Some might write this film’s recent nomination as Best Picture off as the Academy’s attempt to address the accusations of how white it has traditionally been. That does Theodore Melfi’s (St. Vincent) Hidden Figures a gross disservice. This is a very good film. Exactly the type of the film Oscar voters love. A strong film that deserves the recognition as it has all that you could ask for from a film – interesting story, strong performances, an educational aspect, humour, and a person with a vision of how to best service the story behind it all.
Katherine G. Johnson (Taraji P. Henson – from television’s Empire), Dorothy Vaughn (Octavia Spencer – The Help, Insurgent) and Mary Jackson (Janelle Monae – Moonlight, Rio 2) are three African American women who work at NASA. They worked there at the time that the United States were in a race with Russia to get up into space and eventually the moon.
The three women were part of the black pool of human computers working at NASA in 1961 in Virginia. In those days humans did the calculations that computers do today. When the space race with Russia heats up segregation begins to crumble. At Langley, at least. Dorothy fights to become the manager of the computer pool and begins to figure out how to work the new IBM computer. Mary is reassigned to work with the male engineers on the rocket ships. Katherine, because of her brilliance with analytical geometry, is reassigned to work with the group trying to get John Glenn (Glen Powell – The Dark Knight Rises, The Expendables 3) up into orbit. They all fight to be where they should be realizing that advancement for them means better futures for all black women.
Amazing what these three women accomplished and shocking (or not) that almost no one knew anything about them. Even more amazing when watch the film and unlike other films about geniuses these three women seem totally accessible people. You are not intimidated by their smarts, just amazed by it. Melfi’s film really depicts the women as human. These three humans use their brilliance for the betterment of humankind and never got any recognition for it.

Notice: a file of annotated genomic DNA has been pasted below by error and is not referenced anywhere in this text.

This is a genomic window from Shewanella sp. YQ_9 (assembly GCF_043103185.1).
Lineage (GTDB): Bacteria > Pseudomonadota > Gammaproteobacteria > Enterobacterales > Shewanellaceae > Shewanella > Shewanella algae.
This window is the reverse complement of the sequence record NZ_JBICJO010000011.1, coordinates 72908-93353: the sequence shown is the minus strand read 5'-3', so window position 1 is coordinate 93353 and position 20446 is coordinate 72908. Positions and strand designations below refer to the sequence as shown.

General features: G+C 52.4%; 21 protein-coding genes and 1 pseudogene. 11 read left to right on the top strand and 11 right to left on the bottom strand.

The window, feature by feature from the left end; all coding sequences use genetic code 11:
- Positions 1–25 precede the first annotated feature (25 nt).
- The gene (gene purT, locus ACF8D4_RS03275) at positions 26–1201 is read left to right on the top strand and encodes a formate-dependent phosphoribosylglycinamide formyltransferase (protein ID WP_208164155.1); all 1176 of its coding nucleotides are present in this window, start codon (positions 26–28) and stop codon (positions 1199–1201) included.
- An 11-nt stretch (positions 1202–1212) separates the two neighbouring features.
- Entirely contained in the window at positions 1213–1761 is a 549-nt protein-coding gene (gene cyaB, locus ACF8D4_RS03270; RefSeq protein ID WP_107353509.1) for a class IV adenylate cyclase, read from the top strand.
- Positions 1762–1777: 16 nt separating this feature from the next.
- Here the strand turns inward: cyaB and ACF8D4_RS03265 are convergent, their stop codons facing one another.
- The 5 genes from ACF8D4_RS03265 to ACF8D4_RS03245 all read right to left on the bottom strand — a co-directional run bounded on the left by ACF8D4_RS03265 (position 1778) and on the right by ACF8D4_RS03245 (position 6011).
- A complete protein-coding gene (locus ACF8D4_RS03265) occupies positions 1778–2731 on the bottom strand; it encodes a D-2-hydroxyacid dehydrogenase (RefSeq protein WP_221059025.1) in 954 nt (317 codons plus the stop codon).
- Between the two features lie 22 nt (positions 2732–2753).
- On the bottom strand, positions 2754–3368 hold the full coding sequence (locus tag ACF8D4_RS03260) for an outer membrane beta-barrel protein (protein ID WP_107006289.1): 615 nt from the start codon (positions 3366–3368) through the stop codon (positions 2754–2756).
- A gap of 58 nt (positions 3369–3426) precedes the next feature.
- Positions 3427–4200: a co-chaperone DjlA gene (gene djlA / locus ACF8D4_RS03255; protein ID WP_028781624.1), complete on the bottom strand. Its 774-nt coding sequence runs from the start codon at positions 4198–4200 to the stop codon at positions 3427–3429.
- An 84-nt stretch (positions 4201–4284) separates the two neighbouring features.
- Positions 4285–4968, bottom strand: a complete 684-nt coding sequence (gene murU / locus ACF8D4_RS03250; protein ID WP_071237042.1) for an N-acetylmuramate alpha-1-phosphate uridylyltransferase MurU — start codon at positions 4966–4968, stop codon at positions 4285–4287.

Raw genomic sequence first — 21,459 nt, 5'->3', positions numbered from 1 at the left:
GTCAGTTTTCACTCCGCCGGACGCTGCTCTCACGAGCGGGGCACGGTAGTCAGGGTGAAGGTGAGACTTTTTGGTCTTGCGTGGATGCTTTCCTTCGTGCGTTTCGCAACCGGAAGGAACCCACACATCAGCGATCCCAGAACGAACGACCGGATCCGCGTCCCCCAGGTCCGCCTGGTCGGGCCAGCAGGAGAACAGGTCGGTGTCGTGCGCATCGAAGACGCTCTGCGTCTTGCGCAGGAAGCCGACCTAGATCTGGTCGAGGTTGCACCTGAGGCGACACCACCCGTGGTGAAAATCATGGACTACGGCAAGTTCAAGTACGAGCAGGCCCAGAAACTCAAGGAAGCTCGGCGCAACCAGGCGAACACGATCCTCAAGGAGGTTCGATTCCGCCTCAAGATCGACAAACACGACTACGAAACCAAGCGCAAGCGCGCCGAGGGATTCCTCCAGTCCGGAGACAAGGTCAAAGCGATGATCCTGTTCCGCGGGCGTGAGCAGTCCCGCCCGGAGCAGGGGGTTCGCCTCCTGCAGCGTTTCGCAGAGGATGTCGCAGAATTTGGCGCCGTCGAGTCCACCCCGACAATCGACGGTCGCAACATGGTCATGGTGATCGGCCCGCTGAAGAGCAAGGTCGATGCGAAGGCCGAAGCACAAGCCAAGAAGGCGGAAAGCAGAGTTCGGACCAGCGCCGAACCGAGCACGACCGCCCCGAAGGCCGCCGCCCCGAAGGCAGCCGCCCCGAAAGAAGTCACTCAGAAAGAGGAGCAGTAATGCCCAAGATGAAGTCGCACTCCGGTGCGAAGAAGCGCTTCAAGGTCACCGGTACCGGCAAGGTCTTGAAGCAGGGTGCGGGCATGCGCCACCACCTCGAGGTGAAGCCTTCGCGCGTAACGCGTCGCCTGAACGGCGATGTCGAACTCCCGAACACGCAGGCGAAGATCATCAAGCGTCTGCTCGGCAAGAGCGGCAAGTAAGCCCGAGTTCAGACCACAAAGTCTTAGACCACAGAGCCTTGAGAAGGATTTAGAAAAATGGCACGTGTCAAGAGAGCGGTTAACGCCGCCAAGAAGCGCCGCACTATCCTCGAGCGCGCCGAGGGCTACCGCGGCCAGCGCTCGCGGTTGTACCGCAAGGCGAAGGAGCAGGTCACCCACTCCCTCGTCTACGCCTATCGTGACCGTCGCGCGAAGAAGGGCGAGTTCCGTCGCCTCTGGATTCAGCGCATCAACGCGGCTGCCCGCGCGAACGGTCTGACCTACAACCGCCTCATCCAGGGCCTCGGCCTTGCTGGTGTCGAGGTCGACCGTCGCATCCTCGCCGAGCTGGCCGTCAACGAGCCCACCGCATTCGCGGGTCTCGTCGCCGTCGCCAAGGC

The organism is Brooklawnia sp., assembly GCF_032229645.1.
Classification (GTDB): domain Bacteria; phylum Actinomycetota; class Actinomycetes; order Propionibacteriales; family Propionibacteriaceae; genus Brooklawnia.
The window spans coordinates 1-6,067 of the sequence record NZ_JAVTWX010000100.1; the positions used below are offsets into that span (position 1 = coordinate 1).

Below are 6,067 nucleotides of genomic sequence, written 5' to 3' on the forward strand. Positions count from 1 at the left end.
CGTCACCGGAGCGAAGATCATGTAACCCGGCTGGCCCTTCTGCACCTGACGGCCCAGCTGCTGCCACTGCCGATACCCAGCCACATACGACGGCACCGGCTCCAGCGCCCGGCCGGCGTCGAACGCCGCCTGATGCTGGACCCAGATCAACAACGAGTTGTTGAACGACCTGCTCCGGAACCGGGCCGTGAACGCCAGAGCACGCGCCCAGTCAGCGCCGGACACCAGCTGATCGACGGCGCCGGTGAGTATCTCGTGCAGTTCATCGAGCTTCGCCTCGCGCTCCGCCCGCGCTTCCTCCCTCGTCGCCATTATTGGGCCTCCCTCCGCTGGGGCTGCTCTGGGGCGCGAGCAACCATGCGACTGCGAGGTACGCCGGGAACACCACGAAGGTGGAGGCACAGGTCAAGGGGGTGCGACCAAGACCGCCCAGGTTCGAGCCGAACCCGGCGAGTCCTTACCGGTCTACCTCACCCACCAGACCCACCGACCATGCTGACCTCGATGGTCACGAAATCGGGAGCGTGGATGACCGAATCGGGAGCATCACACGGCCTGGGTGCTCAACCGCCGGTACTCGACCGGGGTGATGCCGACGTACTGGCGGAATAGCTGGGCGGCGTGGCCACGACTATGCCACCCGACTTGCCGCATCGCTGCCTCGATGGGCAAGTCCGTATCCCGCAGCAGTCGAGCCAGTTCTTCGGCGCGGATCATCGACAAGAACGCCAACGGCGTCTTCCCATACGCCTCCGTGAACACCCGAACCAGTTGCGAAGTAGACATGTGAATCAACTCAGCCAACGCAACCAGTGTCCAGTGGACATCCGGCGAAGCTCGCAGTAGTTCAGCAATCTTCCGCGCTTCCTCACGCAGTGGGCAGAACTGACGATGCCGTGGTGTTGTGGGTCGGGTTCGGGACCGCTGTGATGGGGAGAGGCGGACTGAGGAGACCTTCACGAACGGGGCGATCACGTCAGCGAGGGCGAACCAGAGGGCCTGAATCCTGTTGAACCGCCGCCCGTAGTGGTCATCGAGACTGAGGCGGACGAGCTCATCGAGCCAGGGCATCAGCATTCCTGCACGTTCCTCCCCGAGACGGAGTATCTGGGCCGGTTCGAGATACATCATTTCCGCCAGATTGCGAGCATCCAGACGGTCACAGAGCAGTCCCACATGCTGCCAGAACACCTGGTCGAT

Despite the racism and sexism the three faced it is a feel good film. That is because Melfi (as director and co-screenwriter) and co-screenwriter Allison Schroeder (Mean Girls 2) largely stay away from the aeronautical stuff and focus on the human element of the story. Shows them at work and in their personal lives. All their flaws and foibles are exposed. Added to that Melfi has just constructed a straightforward film that is happy just telling its story without getting all fancy. He has recognized that the story is enough and doesn’t allow it to fall prey to the usual missteps when it comes to race or historical films.
The strongest and most memorable moments of the film are when Monae, Henson and Spencer are on screen together. Their chemistry is great! Playing well off of one another with no hamming it up going on. Each does a great job with their characters each being given moments to shine alone up on the screen.
The period depicted in the film (1960s) is a time in which the U.S. was still largely a segregated society. Katherine – a brilliant mathematician, Dorothy- an astute manager and on the ground floor of computer science and Mary – one of the first female engineers, had to all battle to be taken seriously and for their contributions to be recognized. They fought hard and never gave up. Part of the message of the film is how they had each other to lean on when needed. This is not a film about one hero, rather it is about three heroines.
At the end, once you stop smiling about how much you enjoyed the film, you start to wonder how many other African American women’s stories have been edited out of history? Or how many were denied careers or advancement simply because of the colour of their skin? Then there are Latina women, Asian, etc. Leading you to conclusion that this film is just the tip of a huge iceberg.